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Slicking up to them nines

Posted by ESC on February 19, 2003

In Reply to: Slicking up to them nines posted by S. Ryan on February 18, 2003

: : : I remember my grandfather said that once. I always thought he was doing something on the sly.
: : : Someone told me recently that it ment to get drunk. But the way my grandfather used it didn't seem like that.
: : : I don't remember the context he used it in though.
: : : Anyone know what this term means?

: : Could it relate to "dressed to the nines"? There are several theories for this phrase. Here's one:

: : "dressed to the nines means dressed in a very elaborate fashion. One of the great word sleuths of all time, Walter Wilson Skeat, thought that the expression originally must have been 'dressed to the eyes.' The way it might have appeared in Old English would have been: 'To the eyne.' It's very easy to see how that could have been transformed into 'to the nines.'" From the "Morris Dictionary of Word and Phrase Origins" by William and Mary Morris (second edition, copyright 1977, 1988. HarperCollins).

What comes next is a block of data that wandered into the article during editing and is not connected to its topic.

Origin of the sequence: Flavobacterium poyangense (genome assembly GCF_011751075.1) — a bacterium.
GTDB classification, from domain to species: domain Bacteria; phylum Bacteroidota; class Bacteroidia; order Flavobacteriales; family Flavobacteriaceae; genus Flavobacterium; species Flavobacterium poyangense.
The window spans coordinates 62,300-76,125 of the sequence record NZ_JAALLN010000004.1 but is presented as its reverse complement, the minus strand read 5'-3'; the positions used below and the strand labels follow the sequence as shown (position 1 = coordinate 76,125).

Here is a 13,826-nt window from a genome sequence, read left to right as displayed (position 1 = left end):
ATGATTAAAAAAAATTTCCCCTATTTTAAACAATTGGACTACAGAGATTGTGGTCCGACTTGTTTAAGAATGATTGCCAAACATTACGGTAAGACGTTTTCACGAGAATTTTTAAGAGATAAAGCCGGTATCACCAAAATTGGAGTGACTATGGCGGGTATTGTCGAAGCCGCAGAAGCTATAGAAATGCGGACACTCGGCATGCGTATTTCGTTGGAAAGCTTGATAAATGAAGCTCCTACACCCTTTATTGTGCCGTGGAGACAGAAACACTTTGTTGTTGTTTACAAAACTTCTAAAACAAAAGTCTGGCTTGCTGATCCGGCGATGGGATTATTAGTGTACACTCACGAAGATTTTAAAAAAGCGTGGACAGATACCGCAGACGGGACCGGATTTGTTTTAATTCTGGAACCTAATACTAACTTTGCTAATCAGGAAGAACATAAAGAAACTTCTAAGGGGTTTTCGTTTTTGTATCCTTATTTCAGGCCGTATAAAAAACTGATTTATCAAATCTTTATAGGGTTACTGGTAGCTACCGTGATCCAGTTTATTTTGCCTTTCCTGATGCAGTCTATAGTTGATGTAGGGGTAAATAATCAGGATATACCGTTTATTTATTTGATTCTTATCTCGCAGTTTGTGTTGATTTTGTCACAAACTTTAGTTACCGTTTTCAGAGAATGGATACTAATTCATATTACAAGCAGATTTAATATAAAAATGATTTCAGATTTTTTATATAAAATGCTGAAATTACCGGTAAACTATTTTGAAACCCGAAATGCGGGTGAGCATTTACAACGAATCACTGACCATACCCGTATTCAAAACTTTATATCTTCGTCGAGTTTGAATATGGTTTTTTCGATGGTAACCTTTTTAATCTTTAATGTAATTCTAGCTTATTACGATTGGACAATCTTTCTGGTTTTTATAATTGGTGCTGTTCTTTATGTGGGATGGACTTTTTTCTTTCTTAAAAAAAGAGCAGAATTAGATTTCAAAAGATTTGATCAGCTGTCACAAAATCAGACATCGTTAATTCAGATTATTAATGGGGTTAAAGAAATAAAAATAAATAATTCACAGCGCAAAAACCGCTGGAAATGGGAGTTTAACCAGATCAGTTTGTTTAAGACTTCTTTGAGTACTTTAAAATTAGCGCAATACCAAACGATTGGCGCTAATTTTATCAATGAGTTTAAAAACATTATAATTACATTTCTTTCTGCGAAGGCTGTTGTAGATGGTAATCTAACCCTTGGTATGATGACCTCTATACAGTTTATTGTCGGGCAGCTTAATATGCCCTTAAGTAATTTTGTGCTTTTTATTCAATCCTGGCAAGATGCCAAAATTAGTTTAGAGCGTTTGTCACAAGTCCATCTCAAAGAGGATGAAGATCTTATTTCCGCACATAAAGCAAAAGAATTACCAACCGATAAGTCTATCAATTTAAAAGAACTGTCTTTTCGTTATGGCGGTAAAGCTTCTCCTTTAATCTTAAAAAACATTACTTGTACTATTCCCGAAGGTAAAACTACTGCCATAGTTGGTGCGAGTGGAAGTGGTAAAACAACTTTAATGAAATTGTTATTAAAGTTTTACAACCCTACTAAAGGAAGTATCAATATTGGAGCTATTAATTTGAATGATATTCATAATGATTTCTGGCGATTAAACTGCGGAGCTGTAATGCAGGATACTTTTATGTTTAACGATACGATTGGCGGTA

: : If we accept one of the possible meanings of "the Whole nine yards" as the full nine yards of material used by tailors to make a proper suit, would this not follow that the fellow was indeed "slicking up" that is "dressing to the nines?"

Beats me. Someone had a theory about glove length as the source of the "nine."